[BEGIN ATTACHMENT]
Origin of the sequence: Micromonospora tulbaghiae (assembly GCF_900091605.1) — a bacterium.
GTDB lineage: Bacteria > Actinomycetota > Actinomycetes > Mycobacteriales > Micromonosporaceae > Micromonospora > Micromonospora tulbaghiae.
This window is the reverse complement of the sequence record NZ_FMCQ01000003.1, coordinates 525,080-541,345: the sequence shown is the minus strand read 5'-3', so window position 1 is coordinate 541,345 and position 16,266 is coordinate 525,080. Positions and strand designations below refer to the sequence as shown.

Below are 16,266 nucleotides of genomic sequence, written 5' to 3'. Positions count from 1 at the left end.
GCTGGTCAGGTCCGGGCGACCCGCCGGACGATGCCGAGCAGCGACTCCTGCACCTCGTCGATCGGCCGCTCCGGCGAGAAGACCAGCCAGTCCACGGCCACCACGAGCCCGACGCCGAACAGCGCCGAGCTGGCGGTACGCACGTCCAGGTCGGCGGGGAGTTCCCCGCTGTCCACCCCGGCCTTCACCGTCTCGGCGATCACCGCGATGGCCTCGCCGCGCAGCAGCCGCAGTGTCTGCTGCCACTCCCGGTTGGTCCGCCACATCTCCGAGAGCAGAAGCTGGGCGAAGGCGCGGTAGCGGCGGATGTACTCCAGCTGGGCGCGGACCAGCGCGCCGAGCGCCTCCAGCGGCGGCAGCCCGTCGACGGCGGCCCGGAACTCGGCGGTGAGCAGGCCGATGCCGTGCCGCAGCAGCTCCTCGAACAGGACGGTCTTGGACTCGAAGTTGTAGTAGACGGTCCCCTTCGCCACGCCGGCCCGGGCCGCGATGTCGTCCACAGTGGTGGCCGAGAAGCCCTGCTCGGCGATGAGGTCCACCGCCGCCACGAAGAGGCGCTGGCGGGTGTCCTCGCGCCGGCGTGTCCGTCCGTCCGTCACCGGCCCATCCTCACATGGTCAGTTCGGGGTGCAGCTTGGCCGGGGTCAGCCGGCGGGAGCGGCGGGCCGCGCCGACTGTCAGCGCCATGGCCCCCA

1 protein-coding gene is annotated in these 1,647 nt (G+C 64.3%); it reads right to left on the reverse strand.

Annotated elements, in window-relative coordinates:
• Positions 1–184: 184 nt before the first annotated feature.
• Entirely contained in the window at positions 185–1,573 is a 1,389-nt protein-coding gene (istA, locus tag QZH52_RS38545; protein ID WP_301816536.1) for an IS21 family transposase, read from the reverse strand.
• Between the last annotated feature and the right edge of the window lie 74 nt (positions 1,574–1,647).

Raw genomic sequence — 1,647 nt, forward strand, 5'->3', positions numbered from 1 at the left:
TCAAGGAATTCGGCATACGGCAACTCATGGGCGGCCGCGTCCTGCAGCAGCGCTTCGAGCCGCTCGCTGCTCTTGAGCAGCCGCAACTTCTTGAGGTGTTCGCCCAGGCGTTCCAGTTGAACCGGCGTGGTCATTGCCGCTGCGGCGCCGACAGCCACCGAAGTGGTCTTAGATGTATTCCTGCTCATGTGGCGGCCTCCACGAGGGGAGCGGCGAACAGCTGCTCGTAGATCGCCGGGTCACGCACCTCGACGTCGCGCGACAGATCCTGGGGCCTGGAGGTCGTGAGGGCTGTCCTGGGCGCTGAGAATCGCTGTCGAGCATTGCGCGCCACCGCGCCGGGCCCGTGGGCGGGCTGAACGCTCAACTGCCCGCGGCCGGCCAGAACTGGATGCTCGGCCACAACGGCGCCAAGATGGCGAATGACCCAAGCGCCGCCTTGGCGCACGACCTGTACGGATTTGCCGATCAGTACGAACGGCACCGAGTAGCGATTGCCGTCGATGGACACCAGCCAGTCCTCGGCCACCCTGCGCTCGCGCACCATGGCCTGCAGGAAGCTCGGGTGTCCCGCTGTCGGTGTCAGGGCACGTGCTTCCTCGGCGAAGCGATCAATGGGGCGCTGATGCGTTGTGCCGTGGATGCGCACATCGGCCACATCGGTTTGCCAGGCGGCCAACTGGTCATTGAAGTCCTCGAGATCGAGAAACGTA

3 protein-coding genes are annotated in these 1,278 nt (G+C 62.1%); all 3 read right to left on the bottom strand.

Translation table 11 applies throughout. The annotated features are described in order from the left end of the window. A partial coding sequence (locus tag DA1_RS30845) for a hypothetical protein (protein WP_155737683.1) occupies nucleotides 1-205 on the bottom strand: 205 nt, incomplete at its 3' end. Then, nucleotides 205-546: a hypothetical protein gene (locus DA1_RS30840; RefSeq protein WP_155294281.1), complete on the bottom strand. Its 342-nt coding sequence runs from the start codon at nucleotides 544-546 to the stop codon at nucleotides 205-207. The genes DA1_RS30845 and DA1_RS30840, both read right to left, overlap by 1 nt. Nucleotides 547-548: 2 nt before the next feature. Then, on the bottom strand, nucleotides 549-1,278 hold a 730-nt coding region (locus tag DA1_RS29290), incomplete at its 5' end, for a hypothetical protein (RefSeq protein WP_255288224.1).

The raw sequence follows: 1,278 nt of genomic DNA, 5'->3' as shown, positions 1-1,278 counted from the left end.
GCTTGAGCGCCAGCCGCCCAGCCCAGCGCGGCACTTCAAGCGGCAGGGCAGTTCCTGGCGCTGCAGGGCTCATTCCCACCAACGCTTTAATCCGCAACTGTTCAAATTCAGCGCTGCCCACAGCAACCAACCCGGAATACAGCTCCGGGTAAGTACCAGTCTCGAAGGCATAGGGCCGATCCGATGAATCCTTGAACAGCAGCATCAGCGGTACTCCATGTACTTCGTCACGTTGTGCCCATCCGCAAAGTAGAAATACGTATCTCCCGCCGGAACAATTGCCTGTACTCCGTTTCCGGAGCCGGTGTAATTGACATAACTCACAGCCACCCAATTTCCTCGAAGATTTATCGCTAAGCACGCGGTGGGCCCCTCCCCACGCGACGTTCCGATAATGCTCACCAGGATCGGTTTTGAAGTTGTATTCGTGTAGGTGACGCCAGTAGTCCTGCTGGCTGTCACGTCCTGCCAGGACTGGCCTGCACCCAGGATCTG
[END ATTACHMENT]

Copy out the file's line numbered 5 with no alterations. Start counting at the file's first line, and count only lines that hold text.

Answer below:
GCTGGTCAGGTCCGGGCGACCCGCCGGACGATGCCGAGCAGCGACTCCTGCACCTCGTCGATCGGCCGCTCCGGCGAGAAGACCAGCCAGTCCACGGCCACCACGAGCCCGACGCCGAACAGCGCCGAGCTGGCGGTACGCACGTCCAGGTCGGCGGGGAGTTCCCCGCTGTCCACCCCGGCCTTCACCGTCTCGGCGATCACCGCGATGGCCTCGCCGCGCAGCAGCCGCAGTGTCTGCTGCCACTCCCGGTTGGTCCGCCACATCTCCGAGAGCAGAAGCTGGGCGAAGGCGCGGTAGCGGCGGATGTACTCCAGCTGGGCGCGGACCAGCGCGCCGAGCGCCTCCAGCGGCGGCAGCCCGTCGACGGCGGCCCGGAACTCGGCGGTGAGCAGGCCGATGCCGTGCCGCAGCAGCTCCTCGAACAGGACGGTCTTGGACTCGAAGTTGTAGTAGACGGTCCCCTTCGCCACGCCGGCCCGGGCCGCGATGTCGTCCACAGTGGTGGCCGAGAAGCCCTGCTCGGCGATGAGGTCCACCGCCGCCACGAAGAGGCGCTGGCGGGTGTCCTCGCGCCGGCGTGTCCGTCCGTCCGTCACCGGCCCATCCTCACATGGTCAGTTCGGGGTGCAGCTTGGCCGGGGTCAGCCGGCGGGAGCGGCGGGCCGCGCCGACTGTCAGCGCCATGGCCCCCA